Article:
Newsletter - School of Physics and Astronomy - University of ...

Newsletter - School of Physics and Astronomy - University of ...

Anatoly LarkinPhoto by Tom FoleyProfessor Anatoly Larkinof the School of Physics andAstronomy died on ThursdayAugust 4, 2005 in Aspen, Colorado.Professor Larkin was72. Larkin had been attendinga physics workshop when hedied unexpectedly.Larkin joined the FineTheoretical Physics InstituteAnatoly Larkin, (FTPI) at the University of1932-2005Minnesota in 1995 after along and prestigious career in his native Russia. Hewas a condensed matter theorist, specializing in superconductivity.His research also was key to the study ofone-dimensional systems and clusters that are so familiarin the fields of nanoscience and nanotechnology.Larkin was a leader of a renowned Russian school oftheoretical physics. Many of his former students holdleading academic positions at universities and institutesboth in Russia and the Western world. He was a recipientof many awards, including the Hewlett Packard EurophysicsPrize, A Humboldt Award, the London Prizein Low Temperature Physics, the Lars Onsager Prize inTheoretical Statistical Physics and the Bardeen Prize forSuperconductivity.Larkin published more than 50 papers during his 10years at the School, as well as the 600-page “Theory ofFluctuations in Superconductors. “Anatoly Larkin was agiant in the field of condensed matter theory and a greatteacher of theoretical physicists,” said Allen Goldman,head of the School of Physics and Astronomy.Larkin was born Oct. 14, 1932, near Moscow. Hestarted his career as a researcher at the Moscow PhysicalEngineering Institute, and went on to positions at theLandau Institute for Theoretical Physics and MoscowState University.Larkin is survived by his wife Tatiana; his sons Victorand Ivan; his daughters in-law Marina and Victoria;his grandchildren Alexander, Maria, Ilia, Anatoly andTimothy; and great-grandchildren Sofia and George.Larkin was cremated and his ashes taken by his familyback for funeral services in Russia, which were heldon Friday, August 19, 2005. FTPI plans to dedicate itsspring workshop in condensed matter physics to thememory and research of Professor Larkin.George FreierContributed by Prof. C. J. WaddingtonGeorge Freier, ProfessorEmeritus ofPhysics, died onFriday May 18th,2005, at the age of90. George was bornin Ellsworth, Wisconsinon the familyfarm and frequentlyGeorge Freier, 1915-2005 described the harshlife on a farm in the early days of the last century. Hegraduated from River Falls State Teachers College in1938 and taught in White Lake, Wisconsin until WW II.He received a Master of Arts degree from the Universityof Minnesota in 1941 and then worked in the NavalOrdnance Laboratory from 1942 to 1944, developingtorpedoes. Returning to the University he was awardeda Ph.D. in nuclear physics in 1949, and was appointedan assistant professor in the same year. His studies withthe nuclear physics group led to a number of importantdiscoveries about the behavior of nuclear interactions atlow energies. In particular he was the first to demonstratethe production of polarized beams of nucleons. He waspromoted to full professor in 1958 at about the time thathis interests switched to atmospheric physics.His work with the high voltages of the University Vande Graaff accelerator led to his interest in thunderstormsand the electrical discharges that produced lightning.He switched his research work from nuclear physicsto meteorology and this remained the main topic of hisresearch for the rest of his career. After discovering thatrain drops were often radioactive he developed a theoryof rain drop formation in which the radioactive atomslead to the nucleation of water vapor to form drops. Usingsimple but clever instruments he monitored every thunderstormthat occurred in the area, rushing to the roofof the Physics building every time a storm approached.He made a point of collecting all the folk weather lorethat he could find and wrote a popular book, WeatherProverbs that discussed the basis and validity of all ofthe proverbs and weather related sayings he had found.He also had a lifelong interest in the theory and practiceof music, building a number of string instruments andstudying Newton’s work on musical theory.George was deeply committed to teaching and believedthat the concepts and ideas of physics were bestcommunicated by hands-on demonstrations. His “DemonstrationHandbook for Physics” co-written with F. J.Anderson, was used in many universities. In 2002, thePhoto by ??Continued on Page 85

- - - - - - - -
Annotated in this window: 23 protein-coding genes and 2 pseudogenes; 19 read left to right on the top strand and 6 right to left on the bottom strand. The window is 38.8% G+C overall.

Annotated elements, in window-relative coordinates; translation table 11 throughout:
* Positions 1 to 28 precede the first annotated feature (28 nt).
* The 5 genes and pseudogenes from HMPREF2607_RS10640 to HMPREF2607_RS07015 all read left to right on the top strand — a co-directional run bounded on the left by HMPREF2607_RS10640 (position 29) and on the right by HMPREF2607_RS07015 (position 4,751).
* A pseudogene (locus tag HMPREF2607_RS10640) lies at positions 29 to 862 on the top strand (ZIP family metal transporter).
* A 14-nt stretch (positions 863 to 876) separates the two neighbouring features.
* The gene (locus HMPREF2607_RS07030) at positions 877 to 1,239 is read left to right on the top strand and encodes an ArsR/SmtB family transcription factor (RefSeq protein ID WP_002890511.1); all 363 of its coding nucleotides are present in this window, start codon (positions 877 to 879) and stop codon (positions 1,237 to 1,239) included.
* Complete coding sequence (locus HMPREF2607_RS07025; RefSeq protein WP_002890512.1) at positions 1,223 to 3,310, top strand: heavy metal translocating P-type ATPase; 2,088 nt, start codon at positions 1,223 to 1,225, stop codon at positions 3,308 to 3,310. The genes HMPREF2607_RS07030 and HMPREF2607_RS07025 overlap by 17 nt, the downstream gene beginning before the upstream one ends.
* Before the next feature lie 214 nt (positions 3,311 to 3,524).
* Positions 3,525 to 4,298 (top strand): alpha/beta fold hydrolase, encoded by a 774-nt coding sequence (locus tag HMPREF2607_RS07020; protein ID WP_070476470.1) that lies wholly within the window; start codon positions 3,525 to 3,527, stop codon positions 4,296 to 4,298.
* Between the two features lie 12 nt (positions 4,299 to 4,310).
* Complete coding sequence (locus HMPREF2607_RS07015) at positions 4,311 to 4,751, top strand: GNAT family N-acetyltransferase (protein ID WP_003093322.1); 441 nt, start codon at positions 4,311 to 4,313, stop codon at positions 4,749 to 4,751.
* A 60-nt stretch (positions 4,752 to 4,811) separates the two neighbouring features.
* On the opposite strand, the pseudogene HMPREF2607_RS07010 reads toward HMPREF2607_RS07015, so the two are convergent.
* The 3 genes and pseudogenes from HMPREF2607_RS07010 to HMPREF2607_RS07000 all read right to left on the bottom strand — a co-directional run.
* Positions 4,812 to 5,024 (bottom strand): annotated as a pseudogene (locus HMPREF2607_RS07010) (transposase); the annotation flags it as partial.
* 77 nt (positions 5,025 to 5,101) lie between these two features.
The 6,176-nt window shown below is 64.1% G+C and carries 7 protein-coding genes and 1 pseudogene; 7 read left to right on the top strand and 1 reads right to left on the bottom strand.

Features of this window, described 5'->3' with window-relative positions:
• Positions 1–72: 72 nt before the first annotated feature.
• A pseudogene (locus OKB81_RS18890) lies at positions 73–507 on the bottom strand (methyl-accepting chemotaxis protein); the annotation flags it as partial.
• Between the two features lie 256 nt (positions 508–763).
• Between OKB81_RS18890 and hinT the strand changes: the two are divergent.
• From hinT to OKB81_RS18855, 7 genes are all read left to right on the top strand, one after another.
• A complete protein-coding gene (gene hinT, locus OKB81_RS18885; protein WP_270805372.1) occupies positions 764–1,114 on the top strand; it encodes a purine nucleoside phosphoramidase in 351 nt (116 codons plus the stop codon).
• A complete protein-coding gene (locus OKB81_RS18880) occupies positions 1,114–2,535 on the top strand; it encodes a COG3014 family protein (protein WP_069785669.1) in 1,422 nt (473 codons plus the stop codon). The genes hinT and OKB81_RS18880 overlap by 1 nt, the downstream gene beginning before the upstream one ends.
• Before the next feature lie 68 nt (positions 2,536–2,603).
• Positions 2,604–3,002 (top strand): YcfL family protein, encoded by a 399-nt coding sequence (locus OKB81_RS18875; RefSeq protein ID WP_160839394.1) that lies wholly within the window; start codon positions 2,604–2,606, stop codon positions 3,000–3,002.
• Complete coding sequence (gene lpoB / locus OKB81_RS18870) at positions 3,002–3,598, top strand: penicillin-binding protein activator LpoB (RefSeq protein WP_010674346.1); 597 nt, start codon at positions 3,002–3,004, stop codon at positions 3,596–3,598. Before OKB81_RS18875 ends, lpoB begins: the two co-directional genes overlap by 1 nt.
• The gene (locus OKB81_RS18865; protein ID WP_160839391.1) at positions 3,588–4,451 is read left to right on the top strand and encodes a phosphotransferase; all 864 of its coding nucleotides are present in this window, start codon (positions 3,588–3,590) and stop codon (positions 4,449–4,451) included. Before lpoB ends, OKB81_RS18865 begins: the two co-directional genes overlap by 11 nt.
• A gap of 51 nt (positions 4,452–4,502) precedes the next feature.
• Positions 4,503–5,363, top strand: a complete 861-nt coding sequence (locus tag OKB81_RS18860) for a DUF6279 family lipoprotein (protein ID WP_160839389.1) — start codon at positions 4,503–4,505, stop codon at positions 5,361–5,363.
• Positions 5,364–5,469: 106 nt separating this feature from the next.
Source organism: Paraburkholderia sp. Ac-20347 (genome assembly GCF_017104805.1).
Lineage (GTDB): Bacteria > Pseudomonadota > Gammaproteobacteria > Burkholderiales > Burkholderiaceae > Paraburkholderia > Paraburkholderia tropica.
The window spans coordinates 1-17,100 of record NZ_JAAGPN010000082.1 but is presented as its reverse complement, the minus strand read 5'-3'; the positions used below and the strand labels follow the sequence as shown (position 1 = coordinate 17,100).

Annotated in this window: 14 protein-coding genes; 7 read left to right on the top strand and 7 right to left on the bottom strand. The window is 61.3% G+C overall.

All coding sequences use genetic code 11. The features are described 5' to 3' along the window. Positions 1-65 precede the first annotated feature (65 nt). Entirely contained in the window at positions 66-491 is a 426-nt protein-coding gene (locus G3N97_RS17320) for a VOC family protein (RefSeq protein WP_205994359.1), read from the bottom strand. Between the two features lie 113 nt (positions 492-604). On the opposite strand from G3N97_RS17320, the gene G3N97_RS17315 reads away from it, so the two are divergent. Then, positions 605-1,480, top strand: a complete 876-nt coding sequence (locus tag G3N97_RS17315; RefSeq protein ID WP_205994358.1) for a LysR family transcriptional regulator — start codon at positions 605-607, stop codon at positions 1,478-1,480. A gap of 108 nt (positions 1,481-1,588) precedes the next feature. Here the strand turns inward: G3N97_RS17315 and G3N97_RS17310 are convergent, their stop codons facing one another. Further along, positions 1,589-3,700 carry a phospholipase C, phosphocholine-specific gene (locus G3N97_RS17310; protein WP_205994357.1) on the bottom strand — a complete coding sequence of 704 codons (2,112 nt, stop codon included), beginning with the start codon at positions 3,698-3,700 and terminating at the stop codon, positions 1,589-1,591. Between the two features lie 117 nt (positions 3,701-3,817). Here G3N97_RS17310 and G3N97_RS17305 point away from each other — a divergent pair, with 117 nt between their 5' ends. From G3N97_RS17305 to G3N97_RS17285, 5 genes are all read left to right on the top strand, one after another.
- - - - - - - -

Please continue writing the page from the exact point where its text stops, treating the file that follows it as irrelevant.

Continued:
Awards and AnnouncementsVainshtein to Receive Pomeranchuk PrizeSchool of Physics and Astronomy Professorand member of the Fine TheoreticalPhysics Institute Arkady Vainshteinwill receive the 2005 PomeranchukPrize in theoretical physics.Vainshtein will share the prize withhis collaborator, Iosif Khriplovich ofVainshteinthe Budker Institute for Nuclear Physicsin Novosibirsk, Russia. The prizecommittee cited Vainshtein and Khriplovich for their“outstanding contribution to understanding the propertiesof the standard model, especially for illuminatingwork on weak and strong interaction of quarks.”This prize, awarded by the Institute of Theoretical andExperimental Physics (ITEP), is intended to perpetuatethe memory of Isaak Yakovlevich Pomeranchuk, the famoustheoretical physicist known for work in many fields.Previous winners of the Pomeranchuk Prize, awardedannually since 1998, include S. Drell, J. D. Bjorken, T.Regge, and F. Dyson.Rudnick Receives Outstanding Community ServiceRudnickDahlberg Receives George Taylor AwardDahlbergCourtesy of Physics ForceCourtesy of Rudnick John Lind PhotographyPeloso Receives Best Instructor AwardSchool of Physics and AstronomyProfessor Marco Peloso received a 2005Institute of Technology (IT) Best ProfessorAward at an IT Week award ceremony.Peloso was chosen by an e-mailsurvey of all Institute of Technologyundergraduates as the Best InstructorPeloso in the Physics Department.6Photo by J. AllanProfessor Larry Rudnick of the Schoolof Physics and Astronomy received a2005 University of Minnesota OutstandingCommunity Service Award.Rudnick received the award in part forcontributions to the Science Works!Program, the Minneapolis Planetariumand DragonflyTV.Professor Dan Dahlberg of the Schoolof Physics and Astronomy received theGeorge Taylor Distinguished ServiceAward. Dahlberg and Larry Rudnick(see previous article) were recognizedformally at the Institute of TechnologyPre-Commencement celebration.2004 Student AwardsLeft to right front row: Ardis Nier, Jennifer Dockter,Kay Blair, Jooho Park. Second row: David Toyli,Elizabeth Barnes, Yousi Ma, Tomo Matsumura, PeanutMcCoy. Back row: Derek Lee, Greg McKusky, KyleZilic, Erik Aver.Mrs. Ardis Nier presented the Alfred O. C. Nier Awardand Mrs. Kay Blair attended on behalf of the J. MorrisBlair Award.RecipientOur Development OfficerJennifer PaynePogatchnikPhoto by Tom FoleyAwardElizabeth A. Barnes Alfred O.C. NierDavid M. ToyliHarry & Viola St. CyrPaul R. ShearerJ. Morris BlairKyle T. ZilicJeffrey BasfordYousi MaThe Hagstrum AwardTomotake Matsumura Aneesur Rahman AwardJooho ParkAneesur Rahman AwardErik J. AverOutstanding TA AwardJennifer L. Docktor Outstanding TA AwardDerek M. LeeOutstanding TA AwardBradley “Peanut” McCoy Outstanding TA AwardGregory M. McKusky Outstanding TA AwardXiaoxia PengOutstanding TA AwardJennifer Payne Pogatchnik612-626-9501or l a n s a n d q u e s t io n sregarding making gifts tothe department will be keptconfidential. In addition,Jennifer can insure yourwishes are carried out andthat a plan is in place foryour gift today and into the